From earliest times, these angelic hosts were conceived as divided into three hierarchies, which are in turn di­vided into three ranks each; Saint Diony­sius the Areopagite called them "choirs." This is the most fitting term as their whole activity is like an eternal song of praise and thanksgiving to the Most High. All nine ranks are named in Scripture.

   First come the Seraphim (Isaiah 6:2- 6), Cherubim (Ezekiel 1: 10), and Thrones (Colossians 1: 16). These are counselors and have no direct dealings with man, but are absorbed in unending love and adora­tion of God. No other creature is so in­tensely capable of loving God.
   Second come the Dominions (Ephesians 1:21), Virtues [Authorities] (1 Corinthians 15:26), and Powers (Ephesians 1:21). These are understood to be the governors of space and the stars. Our orb (sphere), consequently, as part of the gal­axy is under their dominion; otherwise, we have no direct contact with the second choir.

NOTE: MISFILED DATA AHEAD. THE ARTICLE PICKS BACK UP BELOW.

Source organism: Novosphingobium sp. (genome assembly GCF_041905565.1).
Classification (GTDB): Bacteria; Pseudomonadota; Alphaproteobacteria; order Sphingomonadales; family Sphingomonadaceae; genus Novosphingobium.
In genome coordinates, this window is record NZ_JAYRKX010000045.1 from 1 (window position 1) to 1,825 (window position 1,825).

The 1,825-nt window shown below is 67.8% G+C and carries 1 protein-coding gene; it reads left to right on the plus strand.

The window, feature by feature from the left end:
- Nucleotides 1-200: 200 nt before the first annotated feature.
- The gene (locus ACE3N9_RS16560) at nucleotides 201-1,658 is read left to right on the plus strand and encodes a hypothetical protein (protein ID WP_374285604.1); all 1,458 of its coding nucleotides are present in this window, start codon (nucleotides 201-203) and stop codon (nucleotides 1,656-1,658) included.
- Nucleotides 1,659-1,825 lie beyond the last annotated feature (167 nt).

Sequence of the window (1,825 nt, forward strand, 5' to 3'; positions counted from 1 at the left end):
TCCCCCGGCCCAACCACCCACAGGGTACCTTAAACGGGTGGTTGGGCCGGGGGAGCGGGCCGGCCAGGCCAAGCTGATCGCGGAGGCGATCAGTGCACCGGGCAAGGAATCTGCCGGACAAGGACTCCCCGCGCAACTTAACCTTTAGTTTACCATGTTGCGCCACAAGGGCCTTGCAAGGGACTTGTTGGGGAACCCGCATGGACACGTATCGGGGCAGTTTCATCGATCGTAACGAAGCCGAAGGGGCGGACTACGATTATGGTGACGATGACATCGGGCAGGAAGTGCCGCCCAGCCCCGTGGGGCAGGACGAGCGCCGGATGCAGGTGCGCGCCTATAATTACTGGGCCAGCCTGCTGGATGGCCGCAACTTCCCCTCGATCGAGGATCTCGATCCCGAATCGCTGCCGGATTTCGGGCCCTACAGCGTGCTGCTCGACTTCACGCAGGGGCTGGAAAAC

Third come the Principalities (Ro­mans 8:38), Archangels (Jude 9), and Angels (many references). These have this earth of ours in their special charge. They are the executors of God's will, the perpetual guardians of the children of men, and the messengers of God. The Principalities combine divine lordship with perfect service. They guide the soul away from worldly pursuits to­wards the service of God. The Archan­gels have distinct individualities and are an order of celestial beings in themselves, partaking of the nature of both Principali­ties and Angels. Yet they are also mes­sengers, like the Angels. There are seven Archangels, the first four of whom are mentioned by name in the books of the Bible: Michael (Who Is Like God?), the leader of the heavenly host; Gabriel (The Man of God), the Angel of the Annuncia­tion; Raphael (The Healing of God), the chief of the guardian angels; and Uriel (The Fire of God), the interpreter of prophecies. The other three are named in various apocryphal writings.